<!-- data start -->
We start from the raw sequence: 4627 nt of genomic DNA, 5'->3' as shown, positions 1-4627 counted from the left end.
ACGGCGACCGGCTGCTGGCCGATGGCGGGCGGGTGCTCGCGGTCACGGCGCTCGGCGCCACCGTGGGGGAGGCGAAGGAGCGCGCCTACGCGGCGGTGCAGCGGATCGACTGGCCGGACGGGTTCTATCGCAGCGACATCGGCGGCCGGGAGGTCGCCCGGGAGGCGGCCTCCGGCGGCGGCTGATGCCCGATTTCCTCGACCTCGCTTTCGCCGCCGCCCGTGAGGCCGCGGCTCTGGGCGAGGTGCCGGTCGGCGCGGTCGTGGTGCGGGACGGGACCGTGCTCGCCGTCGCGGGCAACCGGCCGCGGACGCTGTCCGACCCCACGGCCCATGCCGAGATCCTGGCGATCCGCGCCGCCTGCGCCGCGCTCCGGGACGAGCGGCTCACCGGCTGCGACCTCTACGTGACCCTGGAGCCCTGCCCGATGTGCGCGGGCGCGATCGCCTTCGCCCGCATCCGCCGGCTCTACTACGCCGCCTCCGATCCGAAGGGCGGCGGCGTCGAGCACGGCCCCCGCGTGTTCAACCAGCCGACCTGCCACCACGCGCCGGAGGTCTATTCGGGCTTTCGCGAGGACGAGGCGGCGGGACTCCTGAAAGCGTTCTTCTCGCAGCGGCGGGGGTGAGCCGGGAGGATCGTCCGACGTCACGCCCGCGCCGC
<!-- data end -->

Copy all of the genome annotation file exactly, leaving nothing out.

We start from the raw sequence: 4627 nt of genomic DNA, 5'->3' as shown, positions 1-4627 counted from the left end.
ACGGCGACCGGCTGCTGGCCGATGGCGGGCGGGTGCTCGCGGTCACGGCGCTCGGCGCCACCGTGGGGGAGGCGAAGGAGCGCGCCTACGCGGCGGTGCAGCGGATCGACTGGCCGGACGGGTTCTATCGCAGCGACATCGGCGGCCGGGAGGTCGCCCGGGAGGCGGCCTCCGGCGGCGGCTGATGCCCGATTTCCTCGACCTCGCTTTCGCCGCCGCCCGTGAGGCCGCGGCTCTGGGCGAGGTGCCGGTCGGCGCGGTCGTGGTGCGGGACGGGACCGTGCTCGCCGTCGCGGGCAACCGGCCGCGGACGCTGTCCGACCCCACGGCCCATGCCGAGATCCTGGCGATCCGCGCCGCCTGCGCCGCGCTCCGGGACGAGCGGCTCACCGGCTGCGACCTCTACGTGACCCTGGAGCCCTGCCCGATGTGCGCGGGCGCGATCGCCTTCGCCCGCATCCGCCGGCTCTACTACGCCGCCTCCGATCCGAAGGGCGGCGGCGTCGAGCACGGCCCCCGCGTGTTCAACCAGCCGACCTGCCACCACGCGCCGGAGGTCTATTCGGGCTTTCGCGAGGACGAGGCGGCGGGACTCCTGAAAGCGTTCTTCTCGCAGCGGCGGGGGTGAGCCGGGAGGATCGTCCGACGTCACGCCCGCGCCGC